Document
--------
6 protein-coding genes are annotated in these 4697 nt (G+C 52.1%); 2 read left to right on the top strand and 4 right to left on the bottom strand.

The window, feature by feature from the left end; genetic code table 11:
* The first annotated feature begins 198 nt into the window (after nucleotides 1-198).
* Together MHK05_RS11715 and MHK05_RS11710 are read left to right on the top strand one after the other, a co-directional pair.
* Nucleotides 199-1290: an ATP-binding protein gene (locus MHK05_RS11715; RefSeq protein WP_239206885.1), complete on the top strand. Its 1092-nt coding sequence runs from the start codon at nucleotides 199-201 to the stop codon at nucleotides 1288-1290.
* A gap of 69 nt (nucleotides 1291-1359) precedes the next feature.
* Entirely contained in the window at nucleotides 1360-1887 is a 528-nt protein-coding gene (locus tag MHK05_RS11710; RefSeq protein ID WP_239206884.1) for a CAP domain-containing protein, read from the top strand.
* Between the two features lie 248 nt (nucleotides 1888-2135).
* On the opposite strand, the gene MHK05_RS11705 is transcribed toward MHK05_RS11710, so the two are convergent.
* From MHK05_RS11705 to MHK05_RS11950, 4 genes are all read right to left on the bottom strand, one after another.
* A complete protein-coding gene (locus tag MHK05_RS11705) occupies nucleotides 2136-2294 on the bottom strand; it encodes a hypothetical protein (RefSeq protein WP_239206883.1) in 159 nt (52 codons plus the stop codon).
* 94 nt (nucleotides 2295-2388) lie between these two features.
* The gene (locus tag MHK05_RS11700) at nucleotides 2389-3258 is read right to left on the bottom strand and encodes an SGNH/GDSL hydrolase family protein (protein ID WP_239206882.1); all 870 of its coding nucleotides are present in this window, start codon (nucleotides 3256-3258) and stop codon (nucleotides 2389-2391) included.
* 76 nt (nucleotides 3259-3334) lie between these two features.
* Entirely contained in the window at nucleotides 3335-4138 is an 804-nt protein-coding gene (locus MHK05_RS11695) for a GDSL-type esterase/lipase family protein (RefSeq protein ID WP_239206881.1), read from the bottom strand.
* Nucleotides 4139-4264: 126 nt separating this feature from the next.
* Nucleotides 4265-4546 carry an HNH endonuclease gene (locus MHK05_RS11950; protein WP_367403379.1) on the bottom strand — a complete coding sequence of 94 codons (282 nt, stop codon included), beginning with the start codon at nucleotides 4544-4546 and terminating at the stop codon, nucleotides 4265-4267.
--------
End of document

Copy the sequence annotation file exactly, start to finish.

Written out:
6 protein-coding genes are annotated in these 4697 nt (G+C 52.1%); 2 read left to right on the top strand and 4 right to left on the bottom strand.

The window, feature by feature from the left end; genetic code table 11:
* The first annotated feature begins 198 nt into the window (after nucleotides 1-198).
* Together MHK05_RS11715 and MHK05_RS11710 are read left to right on the top strand one after the other, a co-directional pair.
* Nucleotides 199-1290: an ATP-binding protein gene (locus MHK05_RS11715; RefSeq protein WP_239206885.1), complete on the top strand. Its 1092-nt coding sequence runs from the start codon at nucleotides 199-201 to the stop codon at nucleotides 1288-1290.
* A gap of 69 nt (nucleotides 1291-1359) precedes the next feature.
* Entirely contained in the window at nucleotides 1360-1887 is a 528-nt protein-coding gene (locus tag MHK05_RS11710; RefSeq protein ID WP_239206884.1) for a CAP domain-containing protein, read from the top strand.
* Between the two features lie 248 nt (nucleotides 1888-2135).
* On the opposite strand, the gene MHK05_RS11705 is transcribed toward MHK05_RS11710, so the two are convergent.
* From MHK05_RS11705 to MHK05_RS11950, 4 genes are all read right to left on the bottom strand, one after another.
* A complete protein-coding gene (locus tag MHK05_RS11705) occupies nucleotides 2136-2294 on the bottom strand; it encodes a hypothetical protein (RefSeq protein WP_239206883.1) in 159 nt (52 codons plus the stop codon).
* 94 nt (nucleotides 2295-2388) lie between these two features.
* The gene (locus tag MHK05_RS11700) at nucleotides 2389-3258 is read right to left on the bottom strand and encodes an SGNH/GDSL hydrolase family protein (protein ID WP_239206882.1); all 870 of its coding nucleotides are present in this window, start codon (nucleotides 3256-3258) and stop codon (nucleotides 2389-2391) included.
* 76 nt (nucleotides 3259-3334) lie between these two features.
* Entirely contained in the window at nucleotides 3335-4138 is an 804-nt protein-coding gene (locus MHK05_RS11695) for a GDSL-type esterase/lipase family protein (RefSeq protein ID WP_239206881.1), read from the bottom strand.
* Nucleotides 4139-4264: 126 nt separating this feature from the next.
* Nucleotides 4265-4546 carry an HNH endonuclease gene (locus MHK05_RS11950; protein WP_367403379.1) on the bottom strand — a complete coding sequence of 94 codons (282 nt, stop codon included), beginning with the start codon at nucleotides 4544-4546 and terminating at the stop codon, nucleotides 4265-4267.